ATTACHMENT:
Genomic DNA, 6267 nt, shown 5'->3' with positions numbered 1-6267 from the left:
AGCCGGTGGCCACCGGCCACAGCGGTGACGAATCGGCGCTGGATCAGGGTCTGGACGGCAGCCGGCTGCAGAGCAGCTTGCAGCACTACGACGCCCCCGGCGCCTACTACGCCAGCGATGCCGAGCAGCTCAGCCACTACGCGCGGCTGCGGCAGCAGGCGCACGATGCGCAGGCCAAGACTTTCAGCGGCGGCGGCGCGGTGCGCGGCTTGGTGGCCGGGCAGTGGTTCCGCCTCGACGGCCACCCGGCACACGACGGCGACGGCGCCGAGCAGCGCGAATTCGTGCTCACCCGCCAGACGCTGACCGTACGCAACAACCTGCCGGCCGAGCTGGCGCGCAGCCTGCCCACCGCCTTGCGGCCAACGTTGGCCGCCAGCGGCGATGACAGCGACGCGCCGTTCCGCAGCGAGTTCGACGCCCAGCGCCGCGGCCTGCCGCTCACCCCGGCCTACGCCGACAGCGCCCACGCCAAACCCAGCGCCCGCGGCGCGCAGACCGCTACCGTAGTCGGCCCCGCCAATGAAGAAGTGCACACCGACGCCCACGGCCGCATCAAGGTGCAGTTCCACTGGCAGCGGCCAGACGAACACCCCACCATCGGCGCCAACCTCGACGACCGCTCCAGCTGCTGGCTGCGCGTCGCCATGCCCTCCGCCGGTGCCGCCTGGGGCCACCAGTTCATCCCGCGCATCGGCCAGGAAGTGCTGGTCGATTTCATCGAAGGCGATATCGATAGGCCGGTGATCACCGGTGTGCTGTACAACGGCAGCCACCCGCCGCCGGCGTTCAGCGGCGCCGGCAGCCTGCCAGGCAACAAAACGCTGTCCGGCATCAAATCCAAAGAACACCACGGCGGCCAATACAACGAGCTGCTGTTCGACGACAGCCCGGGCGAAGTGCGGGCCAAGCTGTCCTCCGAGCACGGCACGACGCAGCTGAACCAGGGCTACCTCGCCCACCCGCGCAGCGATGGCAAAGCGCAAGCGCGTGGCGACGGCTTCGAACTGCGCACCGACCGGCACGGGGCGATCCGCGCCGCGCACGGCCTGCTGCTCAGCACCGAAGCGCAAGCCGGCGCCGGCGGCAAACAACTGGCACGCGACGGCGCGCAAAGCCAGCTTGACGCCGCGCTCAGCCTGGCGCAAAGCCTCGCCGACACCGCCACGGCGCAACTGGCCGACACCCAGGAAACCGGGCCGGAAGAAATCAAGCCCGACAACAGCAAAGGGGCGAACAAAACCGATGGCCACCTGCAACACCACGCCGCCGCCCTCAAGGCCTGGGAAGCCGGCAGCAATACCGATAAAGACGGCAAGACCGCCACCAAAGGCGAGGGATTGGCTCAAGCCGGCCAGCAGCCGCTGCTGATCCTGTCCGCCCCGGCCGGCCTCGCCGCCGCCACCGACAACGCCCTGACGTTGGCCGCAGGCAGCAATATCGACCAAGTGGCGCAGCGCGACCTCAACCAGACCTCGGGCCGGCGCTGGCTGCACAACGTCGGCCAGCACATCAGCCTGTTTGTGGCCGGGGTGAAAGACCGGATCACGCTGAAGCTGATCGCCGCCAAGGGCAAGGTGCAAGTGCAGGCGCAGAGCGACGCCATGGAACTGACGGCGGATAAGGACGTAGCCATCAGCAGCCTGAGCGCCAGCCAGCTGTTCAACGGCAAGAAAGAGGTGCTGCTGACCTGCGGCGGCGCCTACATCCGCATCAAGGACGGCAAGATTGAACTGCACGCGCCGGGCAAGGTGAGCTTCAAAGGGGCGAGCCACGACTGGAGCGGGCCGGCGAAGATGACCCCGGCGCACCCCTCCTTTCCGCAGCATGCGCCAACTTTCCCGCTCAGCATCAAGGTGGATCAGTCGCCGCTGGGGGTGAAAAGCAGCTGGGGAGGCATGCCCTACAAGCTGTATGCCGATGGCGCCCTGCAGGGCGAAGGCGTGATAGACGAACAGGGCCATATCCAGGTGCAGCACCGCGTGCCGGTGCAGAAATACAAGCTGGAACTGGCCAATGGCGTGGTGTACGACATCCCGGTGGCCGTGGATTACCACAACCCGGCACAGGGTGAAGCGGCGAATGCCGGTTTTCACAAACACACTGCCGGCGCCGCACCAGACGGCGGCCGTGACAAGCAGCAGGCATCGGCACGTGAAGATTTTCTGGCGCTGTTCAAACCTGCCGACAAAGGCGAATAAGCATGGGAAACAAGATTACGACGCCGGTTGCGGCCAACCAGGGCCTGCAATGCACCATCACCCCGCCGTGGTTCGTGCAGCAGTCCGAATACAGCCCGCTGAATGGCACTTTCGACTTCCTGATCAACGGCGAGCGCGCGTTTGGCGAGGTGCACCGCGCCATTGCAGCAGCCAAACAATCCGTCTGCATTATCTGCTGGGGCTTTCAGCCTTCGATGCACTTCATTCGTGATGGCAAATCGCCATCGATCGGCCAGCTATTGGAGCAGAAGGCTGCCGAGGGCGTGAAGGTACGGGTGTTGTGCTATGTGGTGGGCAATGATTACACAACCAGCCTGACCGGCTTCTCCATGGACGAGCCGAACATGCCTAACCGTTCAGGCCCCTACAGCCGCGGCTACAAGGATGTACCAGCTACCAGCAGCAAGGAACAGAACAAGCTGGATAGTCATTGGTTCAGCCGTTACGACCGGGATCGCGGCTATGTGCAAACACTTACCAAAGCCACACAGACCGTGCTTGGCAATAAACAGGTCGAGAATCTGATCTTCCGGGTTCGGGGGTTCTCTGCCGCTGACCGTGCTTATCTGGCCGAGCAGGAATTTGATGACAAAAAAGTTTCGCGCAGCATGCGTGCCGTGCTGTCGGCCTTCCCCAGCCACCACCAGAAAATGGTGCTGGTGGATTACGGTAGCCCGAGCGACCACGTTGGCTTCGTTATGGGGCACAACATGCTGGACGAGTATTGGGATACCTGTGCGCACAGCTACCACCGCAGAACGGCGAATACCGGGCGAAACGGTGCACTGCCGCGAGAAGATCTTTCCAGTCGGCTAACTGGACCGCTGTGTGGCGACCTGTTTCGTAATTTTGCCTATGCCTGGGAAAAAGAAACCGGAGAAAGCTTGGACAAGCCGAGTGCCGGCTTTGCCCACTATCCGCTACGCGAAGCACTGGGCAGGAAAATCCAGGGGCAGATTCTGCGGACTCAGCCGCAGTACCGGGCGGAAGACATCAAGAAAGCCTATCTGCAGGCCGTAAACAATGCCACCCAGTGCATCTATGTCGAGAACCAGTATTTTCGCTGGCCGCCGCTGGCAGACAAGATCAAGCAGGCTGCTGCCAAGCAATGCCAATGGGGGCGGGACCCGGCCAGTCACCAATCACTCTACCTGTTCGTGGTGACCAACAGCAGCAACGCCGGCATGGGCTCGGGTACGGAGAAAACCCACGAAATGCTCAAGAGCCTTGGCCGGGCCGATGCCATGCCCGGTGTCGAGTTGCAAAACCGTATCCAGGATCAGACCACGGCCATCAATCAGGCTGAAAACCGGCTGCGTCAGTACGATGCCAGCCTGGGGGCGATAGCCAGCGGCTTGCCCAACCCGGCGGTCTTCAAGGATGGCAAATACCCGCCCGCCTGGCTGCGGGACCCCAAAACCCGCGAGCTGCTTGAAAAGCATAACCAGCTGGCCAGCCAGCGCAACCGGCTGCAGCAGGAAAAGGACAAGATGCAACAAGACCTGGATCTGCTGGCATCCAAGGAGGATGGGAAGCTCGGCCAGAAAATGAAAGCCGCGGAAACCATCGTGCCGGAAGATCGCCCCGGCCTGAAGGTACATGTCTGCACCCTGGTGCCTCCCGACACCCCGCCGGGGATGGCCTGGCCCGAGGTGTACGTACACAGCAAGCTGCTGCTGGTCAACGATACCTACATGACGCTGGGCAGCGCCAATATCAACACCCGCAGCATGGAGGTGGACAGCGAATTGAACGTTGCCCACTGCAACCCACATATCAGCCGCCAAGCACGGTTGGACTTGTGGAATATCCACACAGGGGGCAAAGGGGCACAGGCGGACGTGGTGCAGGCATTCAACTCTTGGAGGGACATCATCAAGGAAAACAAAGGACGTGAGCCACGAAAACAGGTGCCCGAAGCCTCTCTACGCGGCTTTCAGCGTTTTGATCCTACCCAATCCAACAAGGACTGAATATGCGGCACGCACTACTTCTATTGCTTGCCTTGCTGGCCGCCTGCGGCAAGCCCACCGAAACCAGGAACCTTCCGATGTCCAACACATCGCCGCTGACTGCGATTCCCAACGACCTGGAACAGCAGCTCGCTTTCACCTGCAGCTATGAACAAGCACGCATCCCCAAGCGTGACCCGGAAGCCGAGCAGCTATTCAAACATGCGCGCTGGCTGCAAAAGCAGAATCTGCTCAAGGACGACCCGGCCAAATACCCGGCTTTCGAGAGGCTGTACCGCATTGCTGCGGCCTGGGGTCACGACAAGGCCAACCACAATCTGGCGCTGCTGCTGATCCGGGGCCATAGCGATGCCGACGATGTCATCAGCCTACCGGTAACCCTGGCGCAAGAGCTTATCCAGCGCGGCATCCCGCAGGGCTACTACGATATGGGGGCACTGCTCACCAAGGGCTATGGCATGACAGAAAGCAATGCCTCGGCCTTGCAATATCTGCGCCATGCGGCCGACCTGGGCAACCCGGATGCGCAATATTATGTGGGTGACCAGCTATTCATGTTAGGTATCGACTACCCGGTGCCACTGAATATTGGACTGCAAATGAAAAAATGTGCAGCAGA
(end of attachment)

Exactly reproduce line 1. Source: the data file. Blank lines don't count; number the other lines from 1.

Genomic DNA, 6267 nt, shown 5'->3' with positions numbered 1-6267 from the left: